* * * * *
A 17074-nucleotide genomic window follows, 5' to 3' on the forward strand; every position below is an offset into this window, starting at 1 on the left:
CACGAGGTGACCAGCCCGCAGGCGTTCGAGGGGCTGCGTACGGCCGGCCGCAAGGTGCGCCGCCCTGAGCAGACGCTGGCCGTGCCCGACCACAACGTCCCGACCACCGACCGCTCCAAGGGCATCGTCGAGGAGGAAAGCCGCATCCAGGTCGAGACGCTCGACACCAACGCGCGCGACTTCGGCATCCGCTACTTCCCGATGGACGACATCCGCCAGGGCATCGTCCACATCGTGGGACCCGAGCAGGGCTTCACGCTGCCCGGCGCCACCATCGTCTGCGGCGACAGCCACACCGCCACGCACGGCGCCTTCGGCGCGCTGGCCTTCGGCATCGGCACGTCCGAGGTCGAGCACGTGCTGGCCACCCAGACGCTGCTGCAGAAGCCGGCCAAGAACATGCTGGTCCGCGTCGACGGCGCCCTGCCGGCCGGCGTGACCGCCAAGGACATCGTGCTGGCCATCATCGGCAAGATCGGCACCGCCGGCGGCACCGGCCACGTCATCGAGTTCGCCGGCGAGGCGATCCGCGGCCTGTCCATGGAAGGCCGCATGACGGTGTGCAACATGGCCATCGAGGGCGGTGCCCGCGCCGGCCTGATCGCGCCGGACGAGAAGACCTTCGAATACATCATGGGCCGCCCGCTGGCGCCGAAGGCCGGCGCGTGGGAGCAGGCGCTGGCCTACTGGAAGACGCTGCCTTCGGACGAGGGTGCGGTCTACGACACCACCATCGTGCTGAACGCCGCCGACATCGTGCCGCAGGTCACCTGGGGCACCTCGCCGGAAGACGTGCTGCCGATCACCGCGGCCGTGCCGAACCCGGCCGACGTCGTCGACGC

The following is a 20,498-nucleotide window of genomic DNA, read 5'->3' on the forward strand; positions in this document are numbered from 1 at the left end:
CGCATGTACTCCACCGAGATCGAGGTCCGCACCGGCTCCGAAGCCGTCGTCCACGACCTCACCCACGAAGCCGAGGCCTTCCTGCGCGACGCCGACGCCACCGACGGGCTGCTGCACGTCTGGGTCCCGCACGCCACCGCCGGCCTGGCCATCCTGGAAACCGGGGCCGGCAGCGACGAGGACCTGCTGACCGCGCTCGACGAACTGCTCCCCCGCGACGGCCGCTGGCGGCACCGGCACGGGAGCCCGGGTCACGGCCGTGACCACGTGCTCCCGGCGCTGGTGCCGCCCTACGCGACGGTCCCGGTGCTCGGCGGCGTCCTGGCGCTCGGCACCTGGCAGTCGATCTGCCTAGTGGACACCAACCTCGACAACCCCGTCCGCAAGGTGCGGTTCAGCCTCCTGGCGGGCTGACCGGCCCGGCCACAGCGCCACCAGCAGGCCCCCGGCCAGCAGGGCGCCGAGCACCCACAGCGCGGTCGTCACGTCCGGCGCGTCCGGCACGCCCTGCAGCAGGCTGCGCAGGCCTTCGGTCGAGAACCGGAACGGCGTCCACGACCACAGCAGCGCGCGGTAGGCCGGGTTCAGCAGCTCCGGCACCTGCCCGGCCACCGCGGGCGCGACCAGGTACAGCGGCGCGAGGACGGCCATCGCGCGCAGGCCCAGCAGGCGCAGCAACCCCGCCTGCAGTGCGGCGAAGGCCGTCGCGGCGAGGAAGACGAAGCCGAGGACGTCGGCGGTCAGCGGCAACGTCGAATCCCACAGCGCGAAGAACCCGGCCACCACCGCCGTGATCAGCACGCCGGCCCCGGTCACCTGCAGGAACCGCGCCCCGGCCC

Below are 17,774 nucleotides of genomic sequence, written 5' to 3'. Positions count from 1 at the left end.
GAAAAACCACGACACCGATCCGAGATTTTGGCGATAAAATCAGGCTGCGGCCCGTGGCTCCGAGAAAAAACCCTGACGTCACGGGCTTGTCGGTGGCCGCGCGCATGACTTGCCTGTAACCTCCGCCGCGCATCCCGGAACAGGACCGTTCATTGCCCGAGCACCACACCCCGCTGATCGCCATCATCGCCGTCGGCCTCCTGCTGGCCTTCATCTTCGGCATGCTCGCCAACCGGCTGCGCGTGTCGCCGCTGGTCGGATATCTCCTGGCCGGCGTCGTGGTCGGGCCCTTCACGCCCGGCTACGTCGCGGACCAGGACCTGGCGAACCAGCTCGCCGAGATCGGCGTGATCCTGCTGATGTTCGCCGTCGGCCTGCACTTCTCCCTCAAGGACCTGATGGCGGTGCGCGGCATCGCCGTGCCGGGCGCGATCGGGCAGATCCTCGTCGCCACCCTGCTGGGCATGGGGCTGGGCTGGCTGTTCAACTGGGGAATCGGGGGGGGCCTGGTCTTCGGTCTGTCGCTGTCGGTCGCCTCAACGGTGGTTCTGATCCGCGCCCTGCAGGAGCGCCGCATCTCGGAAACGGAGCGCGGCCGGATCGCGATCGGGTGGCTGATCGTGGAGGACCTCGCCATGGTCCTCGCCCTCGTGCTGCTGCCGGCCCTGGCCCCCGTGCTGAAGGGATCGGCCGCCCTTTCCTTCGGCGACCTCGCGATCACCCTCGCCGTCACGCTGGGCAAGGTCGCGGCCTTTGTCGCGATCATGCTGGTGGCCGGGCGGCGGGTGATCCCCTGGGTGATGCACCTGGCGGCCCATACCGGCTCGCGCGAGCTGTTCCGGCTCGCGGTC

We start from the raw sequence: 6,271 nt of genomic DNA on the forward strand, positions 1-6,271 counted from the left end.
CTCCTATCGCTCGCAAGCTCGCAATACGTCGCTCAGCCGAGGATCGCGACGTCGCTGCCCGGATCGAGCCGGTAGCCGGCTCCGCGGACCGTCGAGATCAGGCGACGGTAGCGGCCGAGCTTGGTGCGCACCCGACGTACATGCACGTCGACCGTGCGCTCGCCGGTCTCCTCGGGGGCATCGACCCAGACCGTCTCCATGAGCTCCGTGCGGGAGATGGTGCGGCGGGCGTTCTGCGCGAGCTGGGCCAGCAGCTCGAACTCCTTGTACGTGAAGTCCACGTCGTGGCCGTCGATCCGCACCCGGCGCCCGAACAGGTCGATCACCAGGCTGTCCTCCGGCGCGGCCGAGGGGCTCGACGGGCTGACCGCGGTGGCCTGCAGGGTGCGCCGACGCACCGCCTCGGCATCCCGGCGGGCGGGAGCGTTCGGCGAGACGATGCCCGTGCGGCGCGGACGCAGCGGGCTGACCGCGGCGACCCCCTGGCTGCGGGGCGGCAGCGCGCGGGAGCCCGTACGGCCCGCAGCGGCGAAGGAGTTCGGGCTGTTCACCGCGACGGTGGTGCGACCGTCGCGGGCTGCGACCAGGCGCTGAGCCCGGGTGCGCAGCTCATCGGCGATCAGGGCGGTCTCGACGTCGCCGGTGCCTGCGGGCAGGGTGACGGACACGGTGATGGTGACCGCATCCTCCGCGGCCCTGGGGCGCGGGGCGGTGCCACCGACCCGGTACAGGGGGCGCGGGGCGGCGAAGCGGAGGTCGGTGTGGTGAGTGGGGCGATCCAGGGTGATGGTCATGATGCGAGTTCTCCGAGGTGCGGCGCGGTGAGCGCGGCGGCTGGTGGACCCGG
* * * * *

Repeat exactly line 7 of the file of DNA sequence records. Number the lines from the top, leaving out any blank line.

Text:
We start from the raw sequence: 6,271 nt of genomic DNA on the forward strand, positions 1-6,271 counted from the left end.